Saltviga House

Kolman Boye Architects is a leading design firm in contemporary architecture. Their knack for crafting structures that harmonize with nature, their unwavering commitment to sustainability, and their meticulous attention to detail have rightfully positioned them as pioneers in their field. Renowned for their dedication to innovative design that seamlessly integrates with the natural world, this architectural studio was founded in 2005 by Norwegian architects Erik Kolman Janouch and Victor Boye Julebæk. Since its inception, it has garnered international acclaim for its unique and thoughtful approach to architecture.

The philosophy of Kolman Boye Architects centers on creating designs that connect people with nature while providing functional and sustainable living spaces. Their work reflects a deep respect for the environment and a keen understanding of how architecture can enhance the human experience. Kolman Boye Architects are also known for their meticulous attention to detail. Every aspect of their designs, from the materials used to the placement of windows and the flow of natural light, is carefully considered. This meticulous approach results in spaces that are not only beautiful but also highly functional and enjoyable to inhabit.

The firm’s commitment to sustainability goes beyond just using eco-friendly materials and technologies. They consider sustainability as an integral part of their design process. The Saltviga House, for instance, showcases their dedication to sustainability by incorporating features like the green roof and geothermal heating. These elements not only reduce the environmental impact of the building but also enhance its functionality and comfort.

In their recent projects and their contributions to teaching and research, Kolman Boye Architects encountered Dinesen materials in diverse forms, including the traditional flooring as well as scraps and off-cuts resulting from the production of bespoke, made-to-measure floors. This unique encounter sparked their interest in constructing an entire building using these seemingly discarded materials, an approach characterized by its subtlety and a profound respect for these resourceful remnants, which might have otherwise met their fate as mere firewood.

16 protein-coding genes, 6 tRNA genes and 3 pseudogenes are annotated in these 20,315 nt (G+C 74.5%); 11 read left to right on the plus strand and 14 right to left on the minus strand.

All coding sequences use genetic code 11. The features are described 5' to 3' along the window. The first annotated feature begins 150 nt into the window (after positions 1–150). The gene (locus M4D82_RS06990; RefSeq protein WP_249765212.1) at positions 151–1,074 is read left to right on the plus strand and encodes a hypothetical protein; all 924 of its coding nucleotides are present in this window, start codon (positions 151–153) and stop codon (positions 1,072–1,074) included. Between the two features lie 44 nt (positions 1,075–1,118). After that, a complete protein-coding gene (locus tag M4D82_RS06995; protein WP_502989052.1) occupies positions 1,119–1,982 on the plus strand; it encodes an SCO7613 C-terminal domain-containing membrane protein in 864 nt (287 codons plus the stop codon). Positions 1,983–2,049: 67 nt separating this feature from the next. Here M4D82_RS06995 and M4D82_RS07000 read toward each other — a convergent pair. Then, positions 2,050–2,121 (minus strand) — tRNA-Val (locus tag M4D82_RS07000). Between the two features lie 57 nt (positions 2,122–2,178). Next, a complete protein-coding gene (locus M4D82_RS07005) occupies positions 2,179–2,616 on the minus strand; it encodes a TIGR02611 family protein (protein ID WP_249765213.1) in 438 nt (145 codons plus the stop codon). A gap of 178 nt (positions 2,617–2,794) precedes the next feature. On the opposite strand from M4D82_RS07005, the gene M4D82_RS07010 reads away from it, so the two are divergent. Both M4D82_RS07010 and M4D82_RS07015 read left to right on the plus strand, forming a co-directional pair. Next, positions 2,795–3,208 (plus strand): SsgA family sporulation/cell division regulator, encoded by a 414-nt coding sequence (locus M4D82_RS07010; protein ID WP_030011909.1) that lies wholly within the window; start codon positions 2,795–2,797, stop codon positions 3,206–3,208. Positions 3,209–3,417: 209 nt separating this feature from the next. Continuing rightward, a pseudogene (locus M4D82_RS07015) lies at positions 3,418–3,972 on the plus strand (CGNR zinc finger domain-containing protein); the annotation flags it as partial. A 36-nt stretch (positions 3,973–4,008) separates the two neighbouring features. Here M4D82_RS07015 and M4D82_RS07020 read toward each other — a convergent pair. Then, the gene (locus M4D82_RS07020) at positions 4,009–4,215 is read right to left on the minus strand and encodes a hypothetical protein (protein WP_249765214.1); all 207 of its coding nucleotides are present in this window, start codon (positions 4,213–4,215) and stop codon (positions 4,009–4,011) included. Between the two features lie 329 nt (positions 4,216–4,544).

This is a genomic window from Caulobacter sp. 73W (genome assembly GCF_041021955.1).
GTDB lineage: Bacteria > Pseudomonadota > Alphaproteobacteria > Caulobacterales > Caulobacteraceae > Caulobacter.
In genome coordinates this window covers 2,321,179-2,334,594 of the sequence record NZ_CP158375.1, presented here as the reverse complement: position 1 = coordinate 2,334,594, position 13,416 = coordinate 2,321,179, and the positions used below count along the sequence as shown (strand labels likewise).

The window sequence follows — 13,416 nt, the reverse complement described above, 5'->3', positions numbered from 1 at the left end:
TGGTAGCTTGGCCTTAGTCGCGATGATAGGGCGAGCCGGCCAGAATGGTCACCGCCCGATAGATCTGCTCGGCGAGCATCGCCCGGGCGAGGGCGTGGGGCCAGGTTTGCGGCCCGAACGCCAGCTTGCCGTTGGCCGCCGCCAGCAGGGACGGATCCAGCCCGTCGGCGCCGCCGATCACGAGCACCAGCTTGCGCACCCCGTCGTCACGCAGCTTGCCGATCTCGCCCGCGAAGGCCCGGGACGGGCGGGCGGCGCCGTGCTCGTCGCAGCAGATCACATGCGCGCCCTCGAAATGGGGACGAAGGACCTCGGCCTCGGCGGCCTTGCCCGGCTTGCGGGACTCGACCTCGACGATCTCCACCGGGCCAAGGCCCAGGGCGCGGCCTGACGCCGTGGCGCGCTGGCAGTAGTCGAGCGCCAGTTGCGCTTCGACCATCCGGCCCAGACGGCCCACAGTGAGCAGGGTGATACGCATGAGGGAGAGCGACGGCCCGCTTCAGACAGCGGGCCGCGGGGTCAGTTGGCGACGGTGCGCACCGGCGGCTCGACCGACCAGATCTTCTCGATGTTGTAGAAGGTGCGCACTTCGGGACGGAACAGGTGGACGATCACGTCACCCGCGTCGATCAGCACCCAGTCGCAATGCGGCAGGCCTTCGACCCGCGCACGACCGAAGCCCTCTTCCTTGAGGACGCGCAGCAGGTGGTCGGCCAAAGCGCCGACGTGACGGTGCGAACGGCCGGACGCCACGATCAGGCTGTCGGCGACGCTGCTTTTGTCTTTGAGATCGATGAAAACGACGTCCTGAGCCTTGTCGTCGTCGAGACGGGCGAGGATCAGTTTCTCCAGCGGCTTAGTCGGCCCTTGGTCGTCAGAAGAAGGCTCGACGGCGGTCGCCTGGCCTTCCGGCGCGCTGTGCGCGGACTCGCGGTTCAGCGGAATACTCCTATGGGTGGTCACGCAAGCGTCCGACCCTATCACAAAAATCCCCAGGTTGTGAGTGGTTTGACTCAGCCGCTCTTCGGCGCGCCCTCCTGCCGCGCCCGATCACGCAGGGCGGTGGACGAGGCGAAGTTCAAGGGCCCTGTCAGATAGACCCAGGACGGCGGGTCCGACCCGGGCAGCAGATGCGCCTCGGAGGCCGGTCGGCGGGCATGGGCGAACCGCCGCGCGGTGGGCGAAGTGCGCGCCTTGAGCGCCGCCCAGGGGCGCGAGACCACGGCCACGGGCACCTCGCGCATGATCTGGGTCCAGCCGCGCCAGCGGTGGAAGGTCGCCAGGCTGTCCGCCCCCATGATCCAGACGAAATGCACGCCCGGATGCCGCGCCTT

Aside from their undeniable visual appeal, these off-cuts possess a notable attribute – a remarkably low embodied carbon footprint, making them a compelling alternative to the more commonly used, carbon-intensive construction materials.

The idea of repurposing these remnants into a residential structure evolved through a meticulously crafted strategy. Kolman Boye Architects began by categorizing representative batches of materials from the production, scrutinizing aspects such as size, quantity, and quality. This initial phase paved the way for the construction of numerous 1:1 mock-ups, allowing the architects to delve deeply into the intricate aspects of stacking, layering combinations, technical properties, and the experiential dimensions of these materials.

Unlike the traditional split wooden shingles typically found in Norwegian architecture, their research into these sawn timber planks led them down a path that was straightforward yet demanding. It required a profound understanding of traditional materials and a significant developmental process to make it viable both in terms of time and economics.

The production and assembly of the timber components drew heavily upon the collective expertise of the involved carpenters, joiners, and suppliers. Each of the 12,000+ individual oak off-cuts from Dinesen’s floor production underwent meticulous pre-cutting to minimize waste, pre-drilling, and treatment with tar at their carpentry facility before being transported to the site. On-site, the assembly of the facade demanded precision, with each individual oak element requiring careful handling and over 20,000 stainless steel screws for secure fastening. This approach reinforced the cladding’s robust, assembled, and layered character.

The resulting structure gracefully integrates itself into the landscape, nestled among rocks, lichen-covered terrain, ferns, conifers, and deciduous trees along the southeastern coast of Norway, facing the Skagerrak Sea. Without altering the natural terrain, the building ingeniously adapts to the northeast sloping ground. It takes shape as three distinct volumes, thoughtfully positioned on five different levels.

Externally, these three volumes create two distinct spaces, separated by an adjustable wind barrier. There’s a serene courtyard nestled in the forest, sheltered from the brisk winds, and an open deck that gazes out toward the sea through an existing pruned “window-band” in the conifers.

Internally, each space possesses a unique volume and ceiling height. The central hallway provides unobstructed vistas throughout the entire dwelling, with windows that stretch the full length of the facade, offering unity and coherence to the various levels. As time passes, the exterior oak cladding will weather to a silvery-grey hue, harmonizing with the surrounding slate and granite landscape, while the interior Douglas cladding retains a slightly warmer, whitish tone, balanced by the neutral screed floors.

Words: Editorial Board

Photography: Courtesy of Johan Dehlin and Kolman Boye Architects.